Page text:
Kona came home at 7 weeks and immediately went into training. Of course, obedience is a big part of SAR dog training, but the majority of what is focused on at this age is structured play and purposeful socialization. Once a puppy gains the physical maturity to start his search-and-rescue training it will take 14 to 24 months of 8 hour sessions per week to get to a place where the dog can pass certification.

Kona is a recovery, nose up dog, which means that Autumn can’t share the specifics of their cases, but he has had success in his searches. They search for missing people. As examples, it could be a dementia patient who is lost, someone who has wandered away from a car wreck or someone involved in a crime.

Hunting, for the dog, is fun. You don’t really train a talented dog partner to hunt, according to Autumn. That part comes naturally. You train him to indicate and show you that he has found the person or remains he has been looking for. The hunting — that’s part of who the dog is.

“They are doing what they love to do,” Autumn says. “It’s a beautiful thing to watch. To watch your dog utilize all their dogginess and succeed is an awesome feeling.”

Why do Autumn and Kona do this?

Back to the original question of why. Why would someone spend so much time and effort to volunteer for something like this?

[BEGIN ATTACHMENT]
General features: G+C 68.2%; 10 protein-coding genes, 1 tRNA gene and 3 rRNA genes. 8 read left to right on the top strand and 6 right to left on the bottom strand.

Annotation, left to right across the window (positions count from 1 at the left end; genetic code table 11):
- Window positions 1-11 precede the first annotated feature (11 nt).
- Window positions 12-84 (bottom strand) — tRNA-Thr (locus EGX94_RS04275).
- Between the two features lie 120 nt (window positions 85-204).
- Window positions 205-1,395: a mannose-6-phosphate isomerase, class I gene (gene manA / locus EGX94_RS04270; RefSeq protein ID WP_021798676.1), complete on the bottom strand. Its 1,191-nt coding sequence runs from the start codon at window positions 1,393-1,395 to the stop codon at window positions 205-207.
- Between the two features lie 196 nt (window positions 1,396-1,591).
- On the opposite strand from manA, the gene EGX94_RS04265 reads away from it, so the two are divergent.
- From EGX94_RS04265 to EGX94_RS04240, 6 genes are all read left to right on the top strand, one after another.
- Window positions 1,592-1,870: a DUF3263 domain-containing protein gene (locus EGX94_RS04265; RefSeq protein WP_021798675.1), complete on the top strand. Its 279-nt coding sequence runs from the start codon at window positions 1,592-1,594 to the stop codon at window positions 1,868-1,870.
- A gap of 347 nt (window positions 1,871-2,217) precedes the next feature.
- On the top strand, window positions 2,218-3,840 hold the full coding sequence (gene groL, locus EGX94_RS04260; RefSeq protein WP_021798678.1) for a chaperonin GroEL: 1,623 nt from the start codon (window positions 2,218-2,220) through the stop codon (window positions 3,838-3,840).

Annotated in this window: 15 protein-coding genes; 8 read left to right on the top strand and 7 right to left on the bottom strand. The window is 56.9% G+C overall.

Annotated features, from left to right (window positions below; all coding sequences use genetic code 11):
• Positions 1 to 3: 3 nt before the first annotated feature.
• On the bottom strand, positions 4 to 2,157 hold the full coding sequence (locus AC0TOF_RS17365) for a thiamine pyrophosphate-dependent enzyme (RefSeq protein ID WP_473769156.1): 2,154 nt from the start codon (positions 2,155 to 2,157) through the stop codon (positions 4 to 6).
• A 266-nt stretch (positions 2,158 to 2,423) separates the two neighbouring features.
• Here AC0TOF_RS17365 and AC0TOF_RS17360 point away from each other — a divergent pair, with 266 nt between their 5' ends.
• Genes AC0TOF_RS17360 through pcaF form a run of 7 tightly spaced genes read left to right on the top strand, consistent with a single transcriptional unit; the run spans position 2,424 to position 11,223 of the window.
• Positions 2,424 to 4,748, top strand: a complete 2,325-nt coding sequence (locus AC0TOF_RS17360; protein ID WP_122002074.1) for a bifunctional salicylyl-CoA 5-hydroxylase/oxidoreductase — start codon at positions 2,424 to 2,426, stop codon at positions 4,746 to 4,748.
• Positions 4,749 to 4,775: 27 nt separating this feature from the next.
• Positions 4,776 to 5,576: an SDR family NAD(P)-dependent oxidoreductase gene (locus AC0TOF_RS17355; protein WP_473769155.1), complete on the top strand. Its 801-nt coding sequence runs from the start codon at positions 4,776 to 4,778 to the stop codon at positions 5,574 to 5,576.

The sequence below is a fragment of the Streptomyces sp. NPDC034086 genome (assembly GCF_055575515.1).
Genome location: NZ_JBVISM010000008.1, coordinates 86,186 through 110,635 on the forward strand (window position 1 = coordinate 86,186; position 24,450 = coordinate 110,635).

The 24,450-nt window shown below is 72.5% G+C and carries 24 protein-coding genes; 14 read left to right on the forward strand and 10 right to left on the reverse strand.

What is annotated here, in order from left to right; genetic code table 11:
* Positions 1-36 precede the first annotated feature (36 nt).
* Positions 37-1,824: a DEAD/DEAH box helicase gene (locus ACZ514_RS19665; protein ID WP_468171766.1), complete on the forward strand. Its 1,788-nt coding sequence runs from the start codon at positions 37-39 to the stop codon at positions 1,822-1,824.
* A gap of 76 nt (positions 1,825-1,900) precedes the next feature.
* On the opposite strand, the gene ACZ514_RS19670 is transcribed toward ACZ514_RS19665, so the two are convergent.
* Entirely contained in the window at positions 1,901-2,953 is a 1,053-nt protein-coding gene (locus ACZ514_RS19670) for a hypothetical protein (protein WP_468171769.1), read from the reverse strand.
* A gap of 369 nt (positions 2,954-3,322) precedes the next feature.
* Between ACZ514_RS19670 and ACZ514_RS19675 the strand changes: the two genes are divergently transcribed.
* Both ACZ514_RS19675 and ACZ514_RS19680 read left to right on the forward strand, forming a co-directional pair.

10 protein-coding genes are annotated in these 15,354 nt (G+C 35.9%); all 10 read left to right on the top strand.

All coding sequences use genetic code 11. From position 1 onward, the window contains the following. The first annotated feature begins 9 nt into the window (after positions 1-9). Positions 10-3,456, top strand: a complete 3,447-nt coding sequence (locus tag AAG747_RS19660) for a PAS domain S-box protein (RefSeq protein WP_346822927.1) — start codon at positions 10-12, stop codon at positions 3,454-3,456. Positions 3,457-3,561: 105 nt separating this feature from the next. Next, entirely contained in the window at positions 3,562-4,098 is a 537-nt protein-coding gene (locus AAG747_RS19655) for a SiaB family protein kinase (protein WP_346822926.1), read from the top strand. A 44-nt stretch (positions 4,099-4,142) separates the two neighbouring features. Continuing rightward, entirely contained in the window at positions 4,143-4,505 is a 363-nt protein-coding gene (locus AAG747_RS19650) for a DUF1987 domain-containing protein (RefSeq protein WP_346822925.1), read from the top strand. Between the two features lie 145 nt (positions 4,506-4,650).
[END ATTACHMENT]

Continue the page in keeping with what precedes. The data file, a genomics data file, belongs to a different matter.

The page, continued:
For Kona: Well, as a reward for a job well-done, he gets his favorite toy and there is nothing he likes more than his favorite toy. Not to mention he is getting to do what all of our dogs love — sniff!

For Autumn: According to her, she’s now a connoisseur of good boots, wool clothing and is a sock snob. She can use a compass, GPS and a radio forward and backward — nothing of which she knew anything about before becoming an SAR K-9 handler. Oh — and then there is that human paycheck!

A Q&A With Autumn —

Q: What is Kona’s diet?

A: Kona eats a dry beef and sweet potato kibble with warm water added twice a day. He also earns treats when we train obedience. Sadly, for Kona, the days we train with treats, he gets less kibble. Have you ever seen an overweight working dog?

Q: Does Kona get any human food?

A: Kona likes cheese sticks, peanut butter and raw chicken, turkey and beef. Frozen peanut butter- and kibble-filled Kongs are my go-to for absolving personal guilt and keeping Kona occupied on non-training days.